3 Office Space Planning Metrics to Improve Your Design Decision-Making

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office space planning metricsWhether you often find yourself on the giving or receiving end of a persuasive argument – or sometimes an emphatic plea – regarding space planning decisions at home, you know that the discussion (or argument!) is often subjective, and based on personal preferences, tastes and styles. Of course, there is nothing wrong with this. As the old saying goes, your home is your castle.

However, office space planning is somewhat more sophisticated, because there’s more on the line than esthetics and subjective impressions and perceptions. Indeed, office space is an expensive asset, and ultimately it must serve a functional purpose: enabling employees to be productive, engaged, effective and efficient (and if there is a customer interaction aspect, then obviously delivering great customer service and making a positive brand impression are part of the mix).

In light of the above, here are 3 office space planning metrics that will help you make faster, smarter and more objective design decisions: 

Density/Usable Square Feet

This metric captures the workforce density of your environment, which is especially helpful when proactively planning an expansion. The critical value of the Usable Square Feet concept is the “Usability” part, because it can be easy to forget that some areas of the office – such as the shipping areas or restrooms – are not usable in a functional sense.

For example, an office 5,000 square feet in total size may in fact have 3,500 in usable square feet. And so, if there are 25 employees in the environment, the density/USF is 140. If the business plans on adding 10 new employees, the density/USF would fall to 100. Whether this is adequate or too low is not something that can be determined here. However, this metric highlights that the decision must be based on the usable space — not the total space.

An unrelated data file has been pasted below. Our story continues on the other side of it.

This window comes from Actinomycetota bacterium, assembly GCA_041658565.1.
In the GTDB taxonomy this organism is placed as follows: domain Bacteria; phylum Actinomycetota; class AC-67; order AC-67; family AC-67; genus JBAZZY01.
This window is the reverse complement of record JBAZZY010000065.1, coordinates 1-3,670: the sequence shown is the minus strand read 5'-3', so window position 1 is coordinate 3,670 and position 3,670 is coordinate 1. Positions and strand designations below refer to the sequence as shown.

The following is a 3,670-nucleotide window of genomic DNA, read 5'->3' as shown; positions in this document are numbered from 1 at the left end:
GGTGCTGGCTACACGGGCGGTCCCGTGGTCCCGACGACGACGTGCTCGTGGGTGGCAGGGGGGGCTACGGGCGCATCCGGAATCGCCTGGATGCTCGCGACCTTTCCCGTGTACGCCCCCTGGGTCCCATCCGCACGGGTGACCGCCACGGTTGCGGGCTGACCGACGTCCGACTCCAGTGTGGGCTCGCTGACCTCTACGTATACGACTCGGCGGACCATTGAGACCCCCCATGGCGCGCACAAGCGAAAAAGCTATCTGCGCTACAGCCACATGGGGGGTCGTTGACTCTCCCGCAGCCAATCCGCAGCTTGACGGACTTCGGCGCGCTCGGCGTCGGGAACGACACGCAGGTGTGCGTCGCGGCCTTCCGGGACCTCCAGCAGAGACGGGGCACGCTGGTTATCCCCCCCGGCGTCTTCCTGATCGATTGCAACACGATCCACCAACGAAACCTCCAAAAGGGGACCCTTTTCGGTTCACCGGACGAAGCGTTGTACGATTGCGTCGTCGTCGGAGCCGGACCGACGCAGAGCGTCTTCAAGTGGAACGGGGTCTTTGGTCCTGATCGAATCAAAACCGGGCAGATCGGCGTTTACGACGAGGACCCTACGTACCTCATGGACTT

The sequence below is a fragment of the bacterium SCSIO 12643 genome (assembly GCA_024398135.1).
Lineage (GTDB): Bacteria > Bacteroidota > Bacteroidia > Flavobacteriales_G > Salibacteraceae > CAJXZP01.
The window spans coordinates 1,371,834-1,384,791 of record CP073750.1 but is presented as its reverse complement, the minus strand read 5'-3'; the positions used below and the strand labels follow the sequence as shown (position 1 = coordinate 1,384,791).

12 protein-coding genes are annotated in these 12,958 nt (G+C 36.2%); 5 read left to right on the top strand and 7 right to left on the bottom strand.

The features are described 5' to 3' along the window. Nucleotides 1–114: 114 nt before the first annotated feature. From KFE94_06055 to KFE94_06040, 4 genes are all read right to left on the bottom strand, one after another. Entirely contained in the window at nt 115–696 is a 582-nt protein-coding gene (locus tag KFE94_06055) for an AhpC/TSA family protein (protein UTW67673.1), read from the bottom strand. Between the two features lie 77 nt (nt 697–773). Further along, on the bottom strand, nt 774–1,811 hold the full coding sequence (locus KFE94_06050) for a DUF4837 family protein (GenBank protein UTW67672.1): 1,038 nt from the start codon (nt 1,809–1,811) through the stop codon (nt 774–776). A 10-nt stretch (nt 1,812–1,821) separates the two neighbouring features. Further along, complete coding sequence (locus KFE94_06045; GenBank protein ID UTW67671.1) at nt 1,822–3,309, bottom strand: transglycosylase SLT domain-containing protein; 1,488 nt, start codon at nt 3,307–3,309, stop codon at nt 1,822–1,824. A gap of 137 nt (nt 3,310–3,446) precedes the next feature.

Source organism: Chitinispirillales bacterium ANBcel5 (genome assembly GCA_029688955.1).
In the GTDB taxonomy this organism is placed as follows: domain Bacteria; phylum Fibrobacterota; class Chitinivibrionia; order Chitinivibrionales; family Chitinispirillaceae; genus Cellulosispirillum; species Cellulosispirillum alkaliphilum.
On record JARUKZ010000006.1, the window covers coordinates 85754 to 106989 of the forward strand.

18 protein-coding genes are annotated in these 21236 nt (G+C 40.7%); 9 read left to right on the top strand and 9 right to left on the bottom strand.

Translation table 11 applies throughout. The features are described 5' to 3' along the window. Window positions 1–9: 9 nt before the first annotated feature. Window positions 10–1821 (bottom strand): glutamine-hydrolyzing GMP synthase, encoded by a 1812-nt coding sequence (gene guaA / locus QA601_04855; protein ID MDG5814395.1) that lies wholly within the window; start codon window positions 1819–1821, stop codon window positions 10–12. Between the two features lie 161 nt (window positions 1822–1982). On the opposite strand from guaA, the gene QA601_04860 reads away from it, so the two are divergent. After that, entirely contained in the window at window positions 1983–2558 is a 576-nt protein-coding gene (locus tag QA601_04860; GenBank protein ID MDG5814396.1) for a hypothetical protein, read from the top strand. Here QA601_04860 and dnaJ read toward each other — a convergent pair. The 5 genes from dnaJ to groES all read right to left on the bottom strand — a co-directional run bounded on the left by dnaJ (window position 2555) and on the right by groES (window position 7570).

Open:Closed Space

The ratio of open to closed space captures the number of employees that are or can work in open or shared spaces, vs. those that need to (or expect to) work in closed spaces, such as private offices.  

This metric is high valuable, because generally speaking, it is more expensive and restrictive (in terms of how space can be used) to provide employees with private offices vs. house them in a more open office environment. However, in some cases this is desirable or necessary, such as in management consulting, health care, etc.

Group Work Area: Employees

This metric captures how many functional group work areas exist in the environment for employees to use. For example, if there are 4 group work areas and 42 employees, then the group work area employees ratio is 10.5.

The key thing to word to keep in mind here is “functional,” because, frankly speaking, not all areas that employees can or do gather is necessarily a functional or optimal space. Employees tend to be pragmatic, and as such may meet in the lunch room, a relatively quiet corner of a warehouse, in the reception area, a vacant cubicle, and so on. For office space planning purposes, it is an error to assume that these ad hoc group work areas are suitable simply because they are being used. It is smarter and more productive to create designated group work areas, which can often be done quite cost effectively to everyone’s benefit: management and employees alike.

Learn More

To learn more about office space planning metrics that will improve your design decision-making, contact the Key Interiors team today. Your consultation with us is free.

For more information on office design and if the open and collaborative approach is right for your business, download our FREE eBook:{{cta(‘6e7c4d88-eb76-4ed9-a6e1-b7c61d98ca99’)}}

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